DALLAS, March 5, 2018 /PRNewswire/ — Blue Lion Capital (“BLC”) and its affiliates, which manage funds that beneficially own approximately 6.0% of the stock of HomeStreet, Inc. (Nasdaq: HMST) (“HomeStreet” or the “Company”), has provided notice (the “Notice”) of its intention to nominate two directors to the HomeStreet Board of Directors and propose two substantive corporate governance improvements at the Company’s 2018 Annual Meeting of Shareholders (the “Annual Meeting”). On March 1, 2018, HomeStreet announced that it believes the Notice is invalid, falsely claiming that BLC failed to satisfy the nomination requirements set forth in the Company’s Amended and Restated Bylaws (the “Bylaws”).
There is no information missing from BLC’s 133-page Notice. The Notice is wholly compliant with HomeStreet’s Bylaws and includes every material piece of required information relating to BLC, its nominees and its governance proposals. BLC believes there is no ambiguity whatsoever in the Notice and that it provides more than sufficient detail for HomeStreet to have advance notice of BLC’s intentions.
Nowhere in its objection to BLC’s Notice does HomeStreet claim it has insufficient knowledge of BLC’s intended actions. Instead, HomeStreet’s Board attempts to invalidate the Notice with a novel objection: BLC not only needed to provide the information required (which it did), but BLC also needed to repeat “No Further Information” or “Not Applicable” more than twenty-five times, to confirm that there was nothing else it needed to disclose.
For example, one of BLC’s nominees is Paul Miller. Mr. Miller is a former highly regarded bank research analyst who covered the Company for five years. Mr. Miller provided extensive disclosures in the Notice about his background. One question on HomeStreet’s Board of Director Questionnaire asked him to “describe any loan” he has taken from the Bank. Mr. Miller has never had a loan from HomeStreet and, as a result, properly left the “please describe” box blank. Mr. Miller then attested that his answers on the Questionnaire were “true and complete” and “true and accurate.”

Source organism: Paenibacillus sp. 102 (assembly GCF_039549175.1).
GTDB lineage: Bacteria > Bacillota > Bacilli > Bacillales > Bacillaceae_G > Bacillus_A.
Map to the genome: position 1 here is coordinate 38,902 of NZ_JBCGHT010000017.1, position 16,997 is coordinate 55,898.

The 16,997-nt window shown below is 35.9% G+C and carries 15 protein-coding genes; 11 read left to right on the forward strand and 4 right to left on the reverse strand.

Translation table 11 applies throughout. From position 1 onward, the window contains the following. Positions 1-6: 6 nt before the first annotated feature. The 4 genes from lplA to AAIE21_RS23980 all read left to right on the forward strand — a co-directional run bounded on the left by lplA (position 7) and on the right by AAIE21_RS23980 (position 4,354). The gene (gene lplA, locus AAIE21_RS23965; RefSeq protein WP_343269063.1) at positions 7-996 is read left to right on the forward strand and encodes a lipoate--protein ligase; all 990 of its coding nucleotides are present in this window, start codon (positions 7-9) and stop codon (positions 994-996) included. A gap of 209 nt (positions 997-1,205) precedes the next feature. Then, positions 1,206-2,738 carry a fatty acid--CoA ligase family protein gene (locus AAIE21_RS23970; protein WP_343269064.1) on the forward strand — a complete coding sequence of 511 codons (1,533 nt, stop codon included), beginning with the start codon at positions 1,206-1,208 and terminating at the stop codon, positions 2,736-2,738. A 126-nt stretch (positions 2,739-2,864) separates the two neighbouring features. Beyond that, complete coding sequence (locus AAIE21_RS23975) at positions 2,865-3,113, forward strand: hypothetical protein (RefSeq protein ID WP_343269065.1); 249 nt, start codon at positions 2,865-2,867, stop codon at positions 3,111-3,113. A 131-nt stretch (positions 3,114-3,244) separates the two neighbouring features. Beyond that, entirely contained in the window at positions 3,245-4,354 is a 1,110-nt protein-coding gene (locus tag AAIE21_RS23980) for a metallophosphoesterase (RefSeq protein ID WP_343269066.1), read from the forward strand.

HomeStreet nevertheless claims Mr. Miller’s answer about the existence of loans is incomplete, fails to provide the Company sufficient notice of Mr. Miller’s nomination and thus invalidates the Notice. BLC believes HomeStreet’s position is patently absurd.
HomeStreet and its advisors have also, clearly, misread the Company’s poorly crafted Bylaws. Those Bylaws, by their own terms, simply do not call for the vast majority of the information the Company claims BLC should have provided. Recognizing that the Bylaws were unusual, and acting in good faith, BLC voluntarily provided significantly more information in its Notice about its affiliates and Nominees than is actually required by the letter of the Bylaws.
“Perhaps because we are not in the business of fighting wars, unlike HomeStreet’s advisors and lawyers,” said Charles W. Griege, Jr., Managing Partner and Chief Investment Officer of BLC, “we elected to provide HomeStreet with substantially more information than their unusual Bylaws require. And, what did they do? They misread their own Bylaws, assumed they were like most other Bylaws, and brazenly responded that we fell short. It is just shameful.”
In another extraordinary example of bad faith, HomeStreet claims that BLC’s Notice was inadequate because it did not comply with provisions of the proxy rules that require a proxy to disclose the principal business of the organizations for which the nominees have worked. Despite the fact that nothing in HomeStreet’s Bylaws requires this information in a notice of nomination, BLC voluntarily did provide a description of every organization for which its nominees worked during the past five years. HomeStreet’s objection on this point is flawed therefore for two reasons – the disclosure was not required and, despite that, BLC provided it anyway. Ironically, HomeStreet itself – in every annual proxy statement delivered to shareholders since its IPO in 2012 – has failed to comply with this disclosure provision of the proxy rules.
“We voluntarily provided the information, while the Company has seemingly violated this rule every year of its life as a public company, and yet HomeStreet has the gall to complain about us,” said Mr. Griege.
It is quite obvious to BLC that HomeStreet has disingenuously claimed the Notice is incomplete, misread its own Bylaws and is applying a double standard. In short, BLC believes HomeStreet is intentionally using its control of the corporate machinery to manipulate the nomination process to suppress the rights of every HomeStreet shareholder.
“Only a completely mismanaged process could have produced the response we received from HomeStreet,” continued Mr. Griege. “Just what is this Board so afraid of and what are the independent directors of this Board doing? The notion that a line left blank because there is no additional information to disclose can be seized upon as an incomplete answer is nothing short of absurd. So too is misreading your own Bylaws and insisting that a shareholder comply with imagined, unwritten provisions. How can this Board be so irresponsible as to waste shareholder money on advisors and lawyers to disenfranchise shareholders on such specious grounds?”